Inducing progressive thinking thro plays

WRITER V. Lakshmipathi .

WRITER V. Lakshmipathi .  

His plays have won awards at the State and national levels

There are very few who haven't heard of Annamacharya and his keertanas in praise of Lord Venkateswara. On the contrary, there seem to be very few people who have heard about Kanta Krishnamacharya or Kantamayya.

This ardent devotee of Lord Varaha Lakshminrusimha Swami of Simhachalam had penned over four lakh kritis in praise of the Lord way back in 10th century A.D., several centuries before the birth of Annamayya.

A writer from Visakhapatnam has taken great pains in going through the voluminous works and penning a play on the great saint who was not only a great poet but also was a social reformer more than 1,000 years ago. The play was published recently and it would be staged during the 'Nandi Natakotsavams' (Nandi drama Competitions) to be organised later this year or early next year.

Born to Viriyala Venkata Rao and Bhagirathi at Yendada in Visakhapatnam in July 1943, Lakshmipathi had his secondary education at Mrs.A.V.N. College High School. After graduating from Mrs.A.V.N. College, he obtained a diploma in mechanical engineering.

He was deeply influenced by his father, who was an ardent follower of Mahatma Gandhi. His father, a teacher by profession, used to visit Sabarmati Ashram every year and serve at the ashram for a month.

When he was eight years old, Lakshmipathi listened to 'Bobbili Yuddham' burrakatha and that left a deep impress on him. He used to repeat the story again and again exactly like the burrakatha artiste.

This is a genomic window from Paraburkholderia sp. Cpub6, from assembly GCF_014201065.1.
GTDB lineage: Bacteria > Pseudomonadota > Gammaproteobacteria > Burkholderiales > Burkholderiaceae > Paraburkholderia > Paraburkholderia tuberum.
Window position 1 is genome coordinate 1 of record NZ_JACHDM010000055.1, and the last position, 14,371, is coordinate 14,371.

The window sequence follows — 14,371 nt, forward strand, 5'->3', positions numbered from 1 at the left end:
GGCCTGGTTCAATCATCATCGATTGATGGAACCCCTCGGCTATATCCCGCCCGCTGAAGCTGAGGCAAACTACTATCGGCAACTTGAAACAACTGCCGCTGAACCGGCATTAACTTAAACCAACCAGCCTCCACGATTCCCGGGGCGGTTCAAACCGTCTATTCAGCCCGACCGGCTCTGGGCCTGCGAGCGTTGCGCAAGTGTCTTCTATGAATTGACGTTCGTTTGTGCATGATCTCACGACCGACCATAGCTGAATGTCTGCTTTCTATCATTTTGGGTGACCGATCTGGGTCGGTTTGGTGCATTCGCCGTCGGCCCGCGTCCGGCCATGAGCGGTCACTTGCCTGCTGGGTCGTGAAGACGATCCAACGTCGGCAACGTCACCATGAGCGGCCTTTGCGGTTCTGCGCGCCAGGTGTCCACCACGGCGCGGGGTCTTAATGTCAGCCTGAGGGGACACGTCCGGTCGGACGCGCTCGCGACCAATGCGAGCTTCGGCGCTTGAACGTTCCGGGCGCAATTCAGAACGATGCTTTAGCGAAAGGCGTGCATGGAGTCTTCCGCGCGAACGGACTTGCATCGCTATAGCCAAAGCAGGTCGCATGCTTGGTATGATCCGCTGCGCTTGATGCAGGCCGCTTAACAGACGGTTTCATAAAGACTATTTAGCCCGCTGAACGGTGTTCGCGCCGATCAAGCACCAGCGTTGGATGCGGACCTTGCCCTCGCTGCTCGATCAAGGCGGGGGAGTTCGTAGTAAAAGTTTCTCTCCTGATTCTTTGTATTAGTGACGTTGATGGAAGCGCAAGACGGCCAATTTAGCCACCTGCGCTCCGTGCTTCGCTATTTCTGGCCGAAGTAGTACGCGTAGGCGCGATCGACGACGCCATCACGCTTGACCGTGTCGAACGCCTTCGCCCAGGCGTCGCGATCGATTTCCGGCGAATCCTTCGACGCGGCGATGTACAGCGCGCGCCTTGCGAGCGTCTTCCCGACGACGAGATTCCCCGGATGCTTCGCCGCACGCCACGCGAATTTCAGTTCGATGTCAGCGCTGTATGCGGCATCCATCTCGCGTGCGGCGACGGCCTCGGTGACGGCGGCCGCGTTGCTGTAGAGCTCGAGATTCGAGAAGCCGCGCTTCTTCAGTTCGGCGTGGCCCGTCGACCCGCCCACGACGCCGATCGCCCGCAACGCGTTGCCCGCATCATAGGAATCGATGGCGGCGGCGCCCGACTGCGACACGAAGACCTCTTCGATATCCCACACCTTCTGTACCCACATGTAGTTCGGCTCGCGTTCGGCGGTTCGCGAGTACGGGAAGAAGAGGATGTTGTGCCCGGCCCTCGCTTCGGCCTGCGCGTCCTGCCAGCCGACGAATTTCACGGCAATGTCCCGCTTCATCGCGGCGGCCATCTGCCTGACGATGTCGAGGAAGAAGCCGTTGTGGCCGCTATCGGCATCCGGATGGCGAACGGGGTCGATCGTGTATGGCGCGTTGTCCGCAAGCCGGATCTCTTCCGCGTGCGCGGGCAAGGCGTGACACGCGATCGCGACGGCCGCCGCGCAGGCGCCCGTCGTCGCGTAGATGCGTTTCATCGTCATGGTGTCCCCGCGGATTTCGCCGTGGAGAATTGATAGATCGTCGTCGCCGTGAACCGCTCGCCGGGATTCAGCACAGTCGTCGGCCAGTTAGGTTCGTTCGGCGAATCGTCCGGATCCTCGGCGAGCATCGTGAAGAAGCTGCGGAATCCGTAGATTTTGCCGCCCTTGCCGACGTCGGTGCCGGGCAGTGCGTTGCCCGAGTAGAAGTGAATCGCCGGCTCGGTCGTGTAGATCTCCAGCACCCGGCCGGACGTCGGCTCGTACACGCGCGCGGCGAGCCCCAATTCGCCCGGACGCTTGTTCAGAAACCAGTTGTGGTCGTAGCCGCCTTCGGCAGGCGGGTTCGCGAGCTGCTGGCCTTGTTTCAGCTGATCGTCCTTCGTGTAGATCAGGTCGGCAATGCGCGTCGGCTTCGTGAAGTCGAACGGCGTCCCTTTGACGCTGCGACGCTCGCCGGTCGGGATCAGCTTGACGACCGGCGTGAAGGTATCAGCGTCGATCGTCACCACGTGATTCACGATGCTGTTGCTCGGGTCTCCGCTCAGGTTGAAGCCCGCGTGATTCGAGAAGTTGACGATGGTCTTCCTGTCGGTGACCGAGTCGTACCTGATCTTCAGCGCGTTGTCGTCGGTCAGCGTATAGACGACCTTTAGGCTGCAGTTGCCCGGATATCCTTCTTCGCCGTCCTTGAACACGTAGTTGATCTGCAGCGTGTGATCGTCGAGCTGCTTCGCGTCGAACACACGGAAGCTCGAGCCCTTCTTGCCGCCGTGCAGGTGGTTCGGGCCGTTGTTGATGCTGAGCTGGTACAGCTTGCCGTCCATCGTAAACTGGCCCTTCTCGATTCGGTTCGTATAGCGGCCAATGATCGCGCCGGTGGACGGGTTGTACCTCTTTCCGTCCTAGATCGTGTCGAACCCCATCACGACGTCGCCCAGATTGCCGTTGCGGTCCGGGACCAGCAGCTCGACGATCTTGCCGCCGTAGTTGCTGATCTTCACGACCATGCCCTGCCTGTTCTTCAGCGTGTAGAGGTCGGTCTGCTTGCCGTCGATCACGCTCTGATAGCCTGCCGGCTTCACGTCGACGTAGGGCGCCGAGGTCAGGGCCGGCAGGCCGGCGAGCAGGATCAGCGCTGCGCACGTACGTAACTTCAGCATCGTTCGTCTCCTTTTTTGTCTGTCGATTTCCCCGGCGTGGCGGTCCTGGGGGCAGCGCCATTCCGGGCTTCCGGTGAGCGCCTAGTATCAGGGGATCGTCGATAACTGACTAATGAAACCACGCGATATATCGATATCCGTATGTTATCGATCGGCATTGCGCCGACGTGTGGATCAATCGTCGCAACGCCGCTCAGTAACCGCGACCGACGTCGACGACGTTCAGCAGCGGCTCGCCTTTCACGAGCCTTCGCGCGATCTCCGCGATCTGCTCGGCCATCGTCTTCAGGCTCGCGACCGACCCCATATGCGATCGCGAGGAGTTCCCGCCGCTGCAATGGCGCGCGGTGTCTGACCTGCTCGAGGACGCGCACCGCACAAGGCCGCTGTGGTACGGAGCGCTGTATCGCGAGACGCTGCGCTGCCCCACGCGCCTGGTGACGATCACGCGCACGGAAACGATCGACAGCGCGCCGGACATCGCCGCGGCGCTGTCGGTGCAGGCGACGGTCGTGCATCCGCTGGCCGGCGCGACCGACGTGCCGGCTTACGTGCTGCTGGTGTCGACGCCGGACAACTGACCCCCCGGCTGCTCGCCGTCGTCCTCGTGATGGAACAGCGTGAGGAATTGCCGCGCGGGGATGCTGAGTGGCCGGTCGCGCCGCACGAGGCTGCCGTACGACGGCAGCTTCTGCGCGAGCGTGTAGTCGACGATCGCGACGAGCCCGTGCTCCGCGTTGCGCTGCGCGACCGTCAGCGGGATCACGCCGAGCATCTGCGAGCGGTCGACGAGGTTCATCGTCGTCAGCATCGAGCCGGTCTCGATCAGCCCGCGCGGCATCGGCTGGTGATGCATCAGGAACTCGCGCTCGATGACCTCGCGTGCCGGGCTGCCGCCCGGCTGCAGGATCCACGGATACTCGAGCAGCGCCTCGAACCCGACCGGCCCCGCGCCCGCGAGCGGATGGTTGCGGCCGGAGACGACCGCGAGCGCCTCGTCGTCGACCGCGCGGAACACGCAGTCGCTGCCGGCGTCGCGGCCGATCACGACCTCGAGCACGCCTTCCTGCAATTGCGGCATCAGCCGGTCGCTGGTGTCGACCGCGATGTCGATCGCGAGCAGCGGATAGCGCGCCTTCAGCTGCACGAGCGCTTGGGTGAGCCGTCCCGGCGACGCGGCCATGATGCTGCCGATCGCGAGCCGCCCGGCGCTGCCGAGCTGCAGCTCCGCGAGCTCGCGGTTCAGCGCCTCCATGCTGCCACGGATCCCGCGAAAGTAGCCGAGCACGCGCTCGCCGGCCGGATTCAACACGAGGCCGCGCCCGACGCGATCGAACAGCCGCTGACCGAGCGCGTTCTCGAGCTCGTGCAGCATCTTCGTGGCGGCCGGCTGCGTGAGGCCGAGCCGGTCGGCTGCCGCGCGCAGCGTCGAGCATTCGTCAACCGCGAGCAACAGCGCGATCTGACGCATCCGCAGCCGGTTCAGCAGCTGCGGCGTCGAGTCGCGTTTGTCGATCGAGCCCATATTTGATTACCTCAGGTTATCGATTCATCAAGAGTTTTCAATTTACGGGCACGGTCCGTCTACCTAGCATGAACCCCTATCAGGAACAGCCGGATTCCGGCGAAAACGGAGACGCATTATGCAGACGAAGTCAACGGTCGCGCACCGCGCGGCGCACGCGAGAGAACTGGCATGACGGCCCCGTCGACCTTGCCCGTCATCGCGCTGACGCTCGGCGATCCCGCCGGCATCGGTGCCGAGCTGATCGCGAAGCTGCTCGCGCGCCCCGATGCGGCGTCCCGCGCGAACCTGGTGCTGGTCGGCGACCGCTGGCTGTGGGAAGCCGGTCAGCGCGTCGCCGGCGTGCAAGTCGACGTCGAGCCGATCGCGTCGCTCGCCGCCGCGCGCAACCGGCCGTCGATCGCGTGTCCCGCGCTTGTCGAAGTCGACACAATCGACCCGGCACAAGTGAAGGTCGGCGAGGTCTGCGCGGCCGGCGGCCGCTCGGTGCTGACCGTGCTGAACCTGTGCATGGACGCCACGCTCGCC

His paternal uncle's son Narasimha Rao's departure to Canada for higher studies produced intense feelings of separation in Lakshmipathi, and he penned his first poem. The poem was published in 'Andhra Prabha Weekly' and that spurred the writer in him, and from then onwards there was no looking back.

His literary pursuits received a boost after joining Visakhapatnam Port Trust in 1965. The VPT authorities used to encourage artistes and writers and its cultural association used to bag awards invariably at various levels. He wrote three playlets - 'Kalyani', 'Kalki' and 'Maramanishi' - in the first few years after joining VPT and his poems were published in Telugu literary magazines and dailies. His play 'Panchama Vedam' (Fifth Veda) was staged about 100 times in different places all over the country, including Chennai and Delhi. It was staged thrice in Chennai and it won the appreciation of the late Prime Minister P.V. Narasimha Rao when it was staged in Delhi. The play portrays the problems of Harijans and makes a scathing attack on orthodoxy. It won several awards, including the Kalasagar Award for the best play. His 'Abhinaya Vedam' also won the Kalasagar Award for the best play.

Apart from stories, poems and plays, he wrote two street plays - 'Tholu Bommalata' and 'Sava Thandavam'. His plays 'Athadu Adavini Jayinchadu' and 'Ruthu Sanketalu' broadcast by All India Radio, Visakhapatnam, got him awards at the national level.

Lakshmipathi, along with another noted writer Puripanda Appalaswamy, spearheaded a movement for promotion of colloquial language in literature during the 1980s. He was State secretary of Abhyudaya Rachyatula Sangam (ARASAM - Progressive Writers Association) when its State convention was held in Visakhapatnam in August 2004.

He cherishes the blessings of Sri Tridandi Srimannarayana China Jeeyar Swami who witnessed the 'Amuktamalyada' play and the felicitation following the staging of the play 'Abhinayavedam' in Mumbai.

His other published plays include 'Nagaara', 'Agnipuneetham' and 'Srikantakrishnathandavam' and his unpublished works include 'Darwin Monkeys', 'Devanam Priya' 'Satyabhama Jada', 'Simhala Devidi', 'Gandhi Nannu Manninchu' and 'Ashwagoshudu'.

"Creating awareness on social issues and promoting progressive ideas and removing social evils through literature is my mission," says Lakshmipathi.


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